For planning purposes card makers don’t worry too much about the appeal of specific designs, but try instead to keep track of the public’s response to certain broad trends in design. Take the matter of “modern Christmas symbols,” a term which obligingly embraces such items as bells, holly, candles, poinsettias, Christmas wreaths and so on. A survey reveals that one out of four persons favor cards which fall into this bracket. Although humorous Christmas cards bring in a good many dollars, their total sale falls far behind that of straightforward sentimental cards.
If you’re over 45, incidentally, you’ll buy only one third as many comic cards as someone under 30—but don’t call them comic, ever! Humorous cards is the only term acceptable to “the industry,” unless you’re talking about those gargoyles the kiddies love to send teacher on Valentine’s.
It’s only on humorous cards, by the way, that you are apt to find the word “Xmas.” Almost all Canada’s card companies make it a must to spell
“Christmas” in full on all their other designs, and the more sentimental the card the more sternly the rule is applied. At least one company refuses to use the word “Xmas” on any of its cards, even for a gag.
There’s not much difference in the design preferences of people in the various provinces. Quebeckers, who are bigger buyers of cards for New Year’s than for Christmas anyway, show a slight preference for scenic cards. Westerners prefer more elaborate cards, while Maritime residents go in for simplicity. If it means anything, these same Easterners are far greater users of sympathy cards than other Canadians.
What goes inside a card . . . Christmas or otherwise ... is the subject of a lot of head scratching. “The wording,” as the man on the street calls a sentiment, means everything.
Canadian card makers don’t buy much from free-lance writers, although one big company does take an occasional item. Neither do they employ full-time sentiment writers. Anything that has to be done along this line is usually turned out, on assignment, by someone who understands the needs of the industry but whose chief work is something else. There’s no one in Canada who makes verse writing for Canadian companies a full-time occupation.
Free-lance writers who do submit usable material to card publishers,
however, are usually paid 50 cents a line, and verses range from four to 16 lines. If this sounds like easy money, it merely shows that you’ve no idea of vrhat a difficult business it is to create modern greeting card sentiments, a far cry from the days when almost anything could be used . . . and was! Take this bit of corn from a 1927 Christmas card:
’Tis only a simple greeting,
I send with heart sincere,
To brighten up your Christmas And fill your day with cheer.
Today’s greeting card editor would scream at the sight of it, and if he permitted the use of such a verse he’d soon be looking for a new job. In the first place it’s poorly written, and in the second place contractions like “ ’tis” are taboo, because people don’t talk that way.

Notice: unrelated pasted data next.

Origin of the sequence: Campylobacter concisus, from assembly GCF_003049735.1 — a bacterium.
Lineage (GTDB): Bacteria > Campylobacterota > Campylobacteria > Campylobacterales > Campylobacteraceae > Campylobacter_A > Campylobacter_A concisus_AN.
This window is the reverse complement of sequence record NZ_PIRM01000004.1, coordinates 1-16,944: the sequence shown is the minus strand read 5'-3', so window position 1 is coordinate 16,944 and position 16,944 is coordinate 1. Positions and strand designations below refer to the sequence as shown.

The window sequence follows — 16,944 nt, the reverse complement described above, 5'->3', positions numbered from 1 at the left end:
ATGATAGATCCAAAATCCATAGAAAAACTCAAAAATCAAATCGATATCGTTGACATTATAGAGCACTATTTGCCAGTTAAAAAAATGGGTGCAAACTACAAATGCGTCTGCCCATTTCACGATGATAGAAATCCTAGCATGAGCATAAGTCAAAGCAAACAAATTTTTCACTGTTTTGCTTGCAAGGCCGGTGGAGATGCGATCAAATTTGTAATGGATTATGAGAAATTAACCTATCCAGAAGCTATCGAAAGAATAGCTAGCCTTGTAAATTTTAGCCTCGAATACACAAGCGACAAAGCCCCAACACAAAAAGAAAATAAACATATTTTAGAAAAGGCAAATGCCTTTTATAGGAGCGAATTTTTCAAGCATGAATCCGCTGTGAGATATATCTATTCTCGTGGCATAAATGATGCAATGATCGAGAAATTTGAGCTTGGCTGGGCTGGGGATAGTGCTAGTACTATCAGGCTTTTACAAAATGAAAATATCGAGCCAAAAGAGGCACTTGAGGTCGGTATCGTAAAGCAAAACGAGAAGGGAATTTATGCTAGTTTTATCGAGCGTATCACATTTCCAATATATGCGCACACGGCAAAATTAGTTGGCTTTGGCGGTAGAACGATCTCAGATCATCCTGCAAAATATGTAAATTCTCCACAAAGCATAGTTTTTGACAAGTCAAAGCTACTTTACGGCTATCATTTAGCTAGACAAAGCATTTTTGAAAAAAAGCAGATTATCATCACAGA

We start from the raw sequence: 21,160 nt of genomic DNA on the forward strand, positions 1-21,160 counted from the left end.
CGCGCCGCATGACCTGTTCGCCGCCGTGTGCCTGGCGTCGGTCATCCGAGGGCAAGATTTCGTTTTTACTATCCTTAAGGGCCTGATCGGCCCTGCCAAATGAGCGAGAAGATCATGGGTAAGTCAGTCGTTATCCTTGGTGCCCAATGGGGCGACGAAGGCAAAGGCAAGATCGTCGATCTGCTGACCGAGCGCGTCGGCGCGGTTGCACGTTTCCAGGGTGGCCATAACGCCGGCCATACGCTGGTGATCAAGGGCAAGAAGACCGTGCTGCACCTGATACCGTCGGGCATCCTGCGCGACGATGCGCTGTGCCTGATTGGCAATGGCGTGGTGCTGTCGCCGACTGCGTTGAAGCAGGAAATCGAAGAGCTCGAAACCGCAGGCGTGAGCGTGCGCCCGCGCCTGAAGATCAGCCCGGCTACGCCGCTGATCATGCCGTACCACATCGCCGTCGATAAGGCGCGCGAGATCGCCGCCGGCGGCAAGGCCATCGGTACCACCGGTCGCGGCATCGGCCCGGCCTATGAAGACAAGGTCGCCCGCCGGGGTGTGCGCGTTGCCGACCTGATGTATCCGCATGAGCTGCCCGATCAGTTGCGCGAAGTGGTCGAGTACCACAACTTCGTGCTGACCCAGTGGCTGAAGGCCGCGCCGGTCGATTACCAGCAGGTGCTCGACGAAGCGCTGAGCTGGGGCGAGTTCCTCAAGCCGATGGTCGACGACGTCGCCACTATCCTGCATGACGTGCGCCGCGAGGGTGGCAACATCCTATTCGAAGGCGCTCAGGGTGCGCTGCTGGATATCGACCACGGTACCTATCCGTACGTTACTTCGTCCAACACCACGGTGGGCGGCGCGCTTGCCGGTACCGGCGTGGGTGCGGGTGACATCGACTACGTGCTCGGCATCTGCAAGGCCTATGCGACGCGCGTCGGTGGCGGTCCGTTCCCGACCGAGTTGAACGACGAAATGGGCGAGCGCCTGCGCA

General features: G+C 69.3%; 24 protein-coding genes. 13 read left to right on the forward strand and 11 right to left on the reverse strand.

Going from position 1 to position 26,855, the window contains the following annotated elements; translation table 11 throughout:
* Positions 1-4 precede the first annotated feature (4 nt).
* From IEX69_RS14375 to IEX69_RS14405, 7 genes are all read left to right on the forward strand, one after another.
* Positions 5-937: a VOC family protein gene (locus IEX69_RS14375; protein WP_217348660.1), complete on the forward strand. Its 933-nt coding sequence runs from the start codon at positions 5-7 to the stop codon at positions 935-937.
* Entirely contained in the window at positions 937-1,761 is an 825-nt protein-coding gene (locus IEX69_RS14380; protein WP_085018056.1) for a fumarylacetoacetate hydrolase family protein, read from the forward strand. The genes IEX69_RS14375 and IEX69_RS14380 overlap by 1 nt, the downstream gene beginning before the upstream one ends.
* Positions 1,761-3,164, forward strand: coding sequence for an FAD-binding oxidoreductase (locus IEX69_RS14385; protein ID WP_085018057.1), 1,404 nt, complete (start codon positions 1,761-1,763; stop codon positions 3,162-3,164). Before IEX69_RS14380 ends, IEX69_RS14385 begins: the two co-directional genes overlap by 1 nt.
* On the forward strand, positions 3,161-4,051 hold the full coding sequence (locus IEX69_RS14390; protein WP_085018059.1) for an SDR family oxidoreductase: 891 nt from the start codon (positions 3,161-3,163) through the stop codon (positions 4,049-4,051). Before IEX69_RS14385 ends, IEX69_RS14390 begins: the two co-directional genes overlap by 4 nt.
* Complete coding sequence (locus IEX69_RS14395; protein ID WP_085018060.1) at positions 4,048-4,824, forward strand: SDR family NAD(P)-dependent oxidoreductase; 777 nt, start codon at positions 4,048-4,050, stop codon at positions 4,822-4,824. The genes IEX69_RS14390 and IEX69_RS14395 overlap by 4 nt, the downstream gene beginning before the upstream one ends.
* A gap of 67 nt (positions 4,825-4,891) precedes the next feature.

Hearts Without Flowers
Modern greeting card verse must never use words or expressions that aren’t used in ordinary speech. Flowery language is out and, as a final point, so are inverted word orders, so that writers can’t talk about “heart sincere” or use other cart - before - the - horse terms.
The list of forbidden words and phrases would gag a reindeer. Here are a few of them: ’neath, ’mongst,
natal day, wondrous, pal o’ mine, wee one, beauteous, joyous, fond . . . all banned because they sound affected or have been overused.
Sincerity is important, so that verses claiming to have been “written just for you” are out. A verse that needs fancy punctuating won’t sell either, because most people pause at the end of each line whether they’re supposed to or not.
Verse writers have another headache. Any reference to “I” limits the sale of a card, since two or more people can’t use it. The word “friend” means that a card can’t be sent to a relative, while “dear” and “love” and other affectionate terms make it impossible to send it to a casual acquaintance. Every restriction lops off sales possibilities, and that’s bad business. The right sort of verse allows a card to be sent by anyone to anyone, except, of course, in cases where the card is especially designed for a certain person, which is a different thing.
Relative cards head the list of these specials with “Mother,” “Father,” “Sweetheart” and “Wife” well out in front. But if you think a handful of cards directed to such people as brother, sister, cousin and grandmother complete the picture you are sadly underestimating the ingenuity of the boys who think up the designs.
As well as such old-timers as “Merry Christmas to My Pal” or “Christmas Greetings to My Friend’s Mother,” there is a nice little 10-cent item directed to “My Boss.” A card especially designed for your doctor or dentist is also available, and may make him forget that you owe him money. Then there is a card for nurses and another for ministers.
By this time you won’t be surprised to hear of the card headed “Merry Christmas to the Milkman,” although a good many people won’t feel like sending it this year. No
one has done anything about the butcher, but you can never tell what next season will bring.
Oddly—perhaps sadly—in-laws are somewhat neglected, although a design or two is available. “There’s no money in it,” card makers explain. And—apparently having exhausted all human subject matter—the final item is a Christmas card labelled “From Our Dog to Your Dog.”
All verses for these special cards, incidentally, are done to order, so don’t swamp some card maker with your ideas for a swell sentiment for fourth cousins or grandaunts.
A Card for Aunt Flo
But when designers and sentimentalizes have done with creating that 15cent Christmas card you will eventually send to Aunt Flossie, the production men must roll up their sleeves for the big chore of preparing it for you and perhaps 30,000 other people to buy.